4/7/03: Bobby Doerr, Carl Yastrzemski, and Ted Williams, plus a raft of riffraff including Scott Cooper, Roy Carlyle, and the immortal Lu Clinton.

3/31/03: That'll change late this afternoon when Johnny Damon steps to the plate to face the immortal Joe Kennedy in this ugly cement cylinder they call the Tropicana dome.

10/12/02: The immortal Chone Figgins ran for Molina and Benji Gil sacrificed him to second. Behind in the count, 0 and 2, David Eckstein lined..

I could go on and on for pages--I kid you not. Hey immortal OB, can you tell us why the immortal Shaughnessy is so enamored with this word. Is it his signature slight? Just curious

dbvader said...

If the Shank hasn't heard of him, that makes him "immortal."

It is a sign of Shank's ignorance.

dbvader said...


"("now youse can't leave," in the immortal words of Chazz Palminteri in "A Bronx Tale")."


"The monstrous clout drew the approval of Chazz Palminteri (genius of "A Bronx Tale," one of the top 10 movies of all time) sitting in the second row behind home plate. Chazz turned to the guy sitting to his right and whispered something like "Now, yous can't leave."


"the door, and announces, "Now you can't leave." A bloodbath ensues.

Dan recycling.

The movie is good, but it is 15 years old. Get another reference.

roger bournival said...

BONUS - two lame song references:

"just another brick in the wall" (I'd consider this non-lame if this song wasn't beaten to near-death by radio overplay), and

"It's part of the deal if you're going to run with Lady Madonna."

Does anyone else see Dan chuckling to himself when he writes that part of the column?

OB (from the last thread) - you:

Criminal acts are not subject to the mythical free market. The criminal justice system does not defer to "market forces."

...then me:

Nice strawman argument there! Who, exactly, explicitly compared criminal acts to the mythical 'free market'/ 'market forces'? It's not there.

Who made that argument in the previous thread? Dave M? DB Vader? DB Cooper? Who was it? Is this 'coherent' enough for you?

objectivebruce said...

Immortal is a modifier he is fond of using. So what?

But dbvader doesn't get it as the list of immortals dug up for some purpose or another does not exactly include household names; it is largely a collection of has-beens and never-weres. Which is precisely the point.

And Roger, if you're going to engage in self-congratulation, find something worthy of congratulating yourself about. An utterance that wasn't worthy of a response ain't it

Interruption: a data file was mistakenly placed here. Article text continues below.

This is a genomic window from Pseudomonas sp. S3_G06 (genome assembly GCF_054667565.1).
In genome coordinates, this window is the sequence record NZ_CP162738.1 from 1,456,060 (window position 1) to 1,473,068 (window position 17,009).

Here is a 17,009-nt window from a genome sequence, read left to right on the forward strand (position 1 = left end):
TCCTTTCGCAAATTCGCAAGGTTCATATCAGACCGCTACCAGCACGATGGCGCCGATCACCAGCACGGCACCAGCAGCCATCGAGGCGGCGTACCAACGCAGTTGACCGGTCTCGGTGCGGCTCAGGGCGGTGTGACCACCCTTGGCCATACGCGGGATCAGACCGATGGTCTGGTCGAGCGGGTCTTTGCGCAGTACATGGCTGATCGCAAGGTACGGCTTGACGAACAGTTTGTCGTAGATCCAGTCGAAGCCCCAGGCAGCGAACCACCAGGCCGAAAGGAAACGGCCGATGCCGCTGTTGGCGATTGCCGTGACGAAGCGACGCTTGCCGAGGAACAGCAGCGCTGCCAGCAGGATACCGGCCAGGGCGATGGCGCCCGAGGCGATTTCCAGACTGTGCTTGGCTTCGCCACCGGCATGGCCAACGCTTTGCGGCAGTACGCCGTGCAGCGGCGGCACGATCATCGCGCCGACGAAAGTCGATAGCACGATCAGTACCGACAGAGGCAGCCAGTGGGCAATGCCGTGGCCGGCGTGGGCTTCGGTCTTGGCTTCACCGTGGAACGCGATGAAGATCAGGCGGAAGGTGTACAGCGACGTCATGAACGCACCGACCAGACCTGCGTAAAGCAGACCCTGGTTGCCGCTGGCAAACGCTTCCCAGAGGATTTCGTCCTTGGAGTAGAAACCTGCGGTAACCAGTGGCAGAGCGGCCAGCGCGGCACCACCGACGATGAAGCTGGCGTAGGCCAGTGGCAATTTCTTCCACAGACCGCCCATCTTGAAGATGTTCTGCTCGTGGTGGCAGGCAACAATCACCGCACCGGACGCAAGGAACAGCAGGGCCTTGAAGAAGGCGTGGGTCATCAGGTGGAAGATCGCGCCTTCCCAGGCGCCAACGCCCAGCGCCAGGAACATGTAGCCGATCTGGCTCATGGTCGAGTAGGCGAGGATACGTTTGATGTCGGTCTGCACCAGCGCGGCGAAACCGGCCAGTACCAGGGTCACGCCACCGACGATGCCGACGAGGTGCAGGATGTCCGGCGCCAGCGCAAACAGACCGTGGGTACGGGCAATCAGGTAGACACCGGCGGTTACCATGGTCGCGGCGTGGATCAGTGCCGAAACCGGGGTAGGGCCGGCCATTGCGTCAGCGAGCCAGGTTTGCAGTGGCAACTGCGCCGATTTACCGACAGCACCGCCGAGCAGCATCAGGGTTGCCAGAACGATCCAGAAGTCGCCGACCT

roger bournival said...

Your refusal to answer or address a straightforward question correctly proves my point - that you brought up a strawman argument, and you got called on it.

Better luck next time...

Dave M said...


The point is that "immortal" is used to the point of absolute absurdity. He is obviously attempting to use it in an ironic way....but when he throws it out as often he does, it loses its sense of irony. You know it may make sense to use it for a Denny Galehouse or Bucky Dent or some other lesser name that has achieved a small moment of notoriety in a very significant situation....but to throw it out there like he does demonstrates his laziness and overwrought cleverness.

Dirty Water said...

With all due respect for this blog's role in beinging attention to the most pathetic writer in Boston sports, either Shank penned 'The House That Melky Cabrera Tore Down' or he stole it from someone. If the latter, I would not be shocked. If the former, though, he deserves credit for its perfectity.

Chris said...

I laugh at the utter stupidity of a writer (an 'above-the-fold' one at that) who pronounces the Yankees 'dead' just before the 'dead' team comes back to win two against the Sox. Shank is full of pronouncements and proclamations that simply fall with a THUD as soon as he makes them. He is a rather comical, acerbic fellow who rightly deserves the arrows and bullets sent his way.

Anonymous said...

"Adultery and assault are two different crime" - As far as I know, Adultery is not a crime ... unless it is one of those obscure still on the books and never enforced laws.

mike_b1 said...